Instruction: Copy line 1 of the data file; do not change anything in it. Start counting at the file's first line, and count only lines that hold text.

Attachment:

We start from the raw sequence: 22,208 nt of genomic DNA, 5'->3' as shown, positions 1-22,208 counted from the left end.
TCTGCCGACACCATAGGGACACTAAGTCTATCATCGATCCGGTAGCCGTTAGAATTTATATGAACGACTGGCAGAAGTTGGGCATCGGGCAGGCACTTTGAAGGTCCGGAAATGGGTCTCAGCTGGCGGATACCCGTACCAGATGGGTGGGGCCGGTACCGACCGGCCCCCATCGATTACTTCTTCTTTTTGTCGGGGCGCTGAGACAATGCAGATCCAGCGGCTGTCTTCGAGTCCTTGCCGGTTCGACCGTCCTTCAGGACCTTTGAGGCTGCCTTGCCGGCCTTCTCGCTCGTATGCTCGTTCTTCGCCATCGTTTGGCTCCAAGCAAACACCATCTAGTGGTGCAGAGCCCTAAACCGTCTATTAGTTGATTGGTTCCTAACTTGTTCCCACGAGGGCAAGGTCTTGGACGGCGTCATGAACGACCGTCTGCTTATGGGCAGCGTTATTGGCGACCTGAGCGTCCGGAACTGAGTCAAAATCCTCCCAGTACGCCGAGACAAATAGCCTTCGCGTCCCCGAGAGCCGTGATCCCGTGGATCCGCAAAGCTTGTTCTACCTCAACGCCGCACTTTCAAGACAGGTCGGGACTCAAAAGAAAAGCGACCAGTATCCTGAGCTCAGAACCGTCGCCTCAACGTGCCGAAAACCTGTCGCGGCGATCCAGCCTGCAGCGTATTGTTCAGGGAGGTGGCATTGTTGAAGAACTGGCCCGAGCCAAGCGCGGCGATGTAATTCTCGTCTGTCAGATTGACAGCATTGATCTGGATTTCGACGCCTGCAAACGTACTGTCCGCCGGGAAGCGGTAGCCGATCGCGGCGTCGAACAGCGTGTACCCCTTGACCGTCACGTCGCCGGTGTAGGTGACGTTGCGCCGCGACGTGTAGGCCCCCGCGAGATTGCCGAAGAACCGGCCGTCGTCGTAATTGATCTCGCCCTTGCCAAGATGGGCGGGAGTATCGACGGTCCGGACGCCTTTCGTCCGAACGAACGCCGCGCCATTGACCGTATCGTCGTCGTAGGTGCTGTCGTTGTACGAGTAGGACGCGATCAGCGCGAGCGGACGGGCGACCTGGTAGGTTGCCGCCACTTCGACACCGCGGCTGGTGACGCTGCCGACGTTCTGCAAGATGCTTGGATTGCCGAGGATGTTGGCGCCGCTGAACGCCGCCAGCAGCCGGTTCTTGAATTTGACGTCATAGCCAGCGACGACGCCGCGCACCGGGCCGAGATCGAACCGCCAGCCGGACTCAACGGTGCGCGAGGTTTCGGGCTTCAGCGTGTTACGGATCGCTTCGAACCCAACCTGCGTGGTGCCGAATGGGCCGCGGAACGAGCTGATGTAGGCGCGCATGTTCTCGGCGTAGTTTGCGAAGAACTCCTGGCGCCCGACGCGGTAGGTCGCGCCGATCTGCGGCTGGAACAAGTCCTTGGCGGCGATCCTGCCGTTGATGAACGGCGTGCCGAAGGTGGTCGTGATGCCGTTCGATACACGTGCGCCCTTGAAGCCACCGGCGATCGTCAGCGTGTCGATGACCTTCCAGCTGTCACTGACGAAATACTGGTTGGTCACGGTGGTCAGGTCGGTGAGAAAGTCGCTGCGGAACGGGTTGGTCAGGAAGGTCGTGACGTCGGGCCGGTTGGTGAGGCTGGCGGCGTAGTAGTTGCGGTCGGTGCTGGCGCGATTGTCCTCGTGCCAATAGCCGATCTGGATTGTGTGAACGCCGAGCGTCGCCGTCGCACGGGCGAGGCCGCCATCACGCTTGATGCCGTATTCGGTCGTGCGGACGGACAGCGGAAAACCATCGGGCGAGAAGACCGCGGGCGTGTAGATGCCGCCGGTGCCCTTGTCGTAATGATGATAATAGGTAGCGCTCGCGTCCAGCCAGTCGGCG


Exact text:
We start from the raw sequence: 22,208 nt of genomic DNA, 5'->3' as shown, positions 1-22,208 counted from the left end.